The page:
A case in point is Prospect Mill, Vicinity of Smethport, Pennsylvania (1957). Inconspicuous at first, the photograph depicts two trees in a small secluded clearing, crusted with patches of dry moss, surrounded everywhere by dead leaves and so close as to be united at the base. With its human scale perspective, the picture possesses a delicate intimacy that is short of astonishing. We seem to stumble into this clearing and immediately sense a narrative. (Indeed, the effect is similar to encountering William Carlos Williams’ description of a red wheelbarrow and some white chickens.) Why is this scene important? Why does it seem famliar? Like a poet thinking deeply of his readers, White shows at such times an intelligent consideration for his viewers. The photograph perfectly captures the meaning of his incisive remark that “many of my pictures hold out their hands … waiting to be fulfilled by a partner.” The trees here represent a pair of lovers forced into seclusion and secrecy, the kind White was forced into. In the Calamus poems, Walt Whitman similarly seeks out the “paths untrodden … for in this secluded spot I can respond as I would not dare elsewhere.” In the same set of poems, Whitman writes of a Louisiana oak tree that stands alone, “without a friend or a lover near”:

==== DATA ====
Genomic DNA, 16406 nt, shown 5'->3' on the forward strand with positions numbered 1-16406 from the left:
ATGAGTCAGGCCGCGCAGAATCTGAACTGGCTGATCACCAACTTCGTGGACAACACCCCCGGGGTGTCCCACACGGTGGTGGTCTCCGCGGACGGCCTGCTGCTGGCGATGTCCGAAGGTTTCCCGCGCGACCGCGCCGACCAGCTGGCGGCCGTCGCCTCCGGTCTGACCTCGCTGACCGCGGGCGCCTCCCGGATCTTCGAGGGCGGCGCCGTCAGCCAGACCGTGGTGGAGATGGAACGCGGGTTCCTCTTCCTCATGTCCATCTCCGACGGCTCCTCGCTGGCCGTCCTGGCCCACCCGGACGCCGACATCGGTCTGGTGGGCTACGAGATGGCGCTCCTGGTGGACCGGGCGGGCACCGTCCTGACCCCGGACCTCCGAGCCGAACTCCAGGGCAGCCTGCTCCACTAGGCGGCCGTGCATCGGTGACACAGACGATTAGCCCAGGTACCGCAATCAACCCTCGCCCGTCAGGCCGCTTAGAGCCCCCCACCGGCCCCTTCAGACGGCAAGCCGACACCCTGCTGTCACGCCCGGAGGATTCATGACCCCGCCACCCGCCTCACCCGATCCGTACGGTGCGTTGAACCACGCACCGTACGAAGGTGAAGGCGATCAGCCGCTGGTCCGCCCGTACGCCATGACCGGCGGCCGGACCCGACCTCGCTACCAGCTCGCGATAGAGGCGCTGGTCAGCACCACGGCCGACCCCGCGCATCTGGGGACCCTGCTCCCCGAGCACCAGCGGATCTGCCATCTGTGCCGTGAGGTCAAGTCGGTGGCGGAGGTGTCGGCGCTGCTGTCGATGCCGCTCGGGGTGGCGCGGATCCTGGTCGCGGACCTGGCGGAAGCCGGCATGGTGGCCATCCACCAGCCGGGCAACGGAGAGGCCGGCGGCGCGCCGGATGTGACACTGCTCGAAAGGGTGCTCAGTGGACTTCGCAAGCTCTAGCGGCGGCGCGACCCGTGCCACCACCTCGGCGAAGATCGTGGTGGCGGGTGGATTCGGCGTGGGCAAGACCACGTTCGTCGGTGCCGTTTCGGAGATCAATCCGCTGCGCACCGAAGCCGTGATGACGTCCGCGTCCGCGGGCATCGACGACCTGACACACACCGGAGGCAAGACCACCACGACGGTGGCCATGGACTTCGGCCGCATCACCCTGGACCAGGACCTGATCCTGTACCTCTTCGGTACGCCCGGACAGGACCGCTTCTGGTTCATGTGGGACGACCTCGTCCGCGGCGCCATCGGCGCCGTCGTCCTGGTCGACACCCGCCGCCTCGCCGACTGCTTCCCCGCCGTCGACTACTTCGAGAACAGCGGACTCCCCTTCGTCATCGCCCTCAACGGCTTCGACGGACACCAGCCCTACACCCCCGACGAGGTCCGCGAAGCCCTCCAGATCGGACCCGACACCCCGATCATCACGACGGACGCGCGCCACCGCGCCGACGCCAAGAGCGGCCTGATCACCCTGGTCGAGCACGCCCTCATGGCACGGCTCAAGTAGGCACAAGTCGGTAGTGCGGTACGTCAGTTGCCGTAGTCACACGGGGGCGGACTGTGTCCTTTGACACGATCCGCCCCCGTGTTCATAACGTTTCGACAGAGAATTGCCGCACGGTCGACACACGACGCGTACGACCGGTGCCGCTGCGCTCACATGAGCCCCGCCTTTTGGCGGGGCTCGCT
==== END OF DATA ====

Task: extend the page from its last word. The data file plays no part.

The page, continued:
All alone stood it and the moss hung down from the
Without any companion it grew there uttering joyous
leaves of dark green,
And its look, rude, unbending, lusty, made me think of
But I wondered how it could utter joyous leaves standing
alone there without its friend near, for I knew I could
Where Whitman broke off a twig from the oak as “a curious token” to remind him of manly love, White took photographs instead.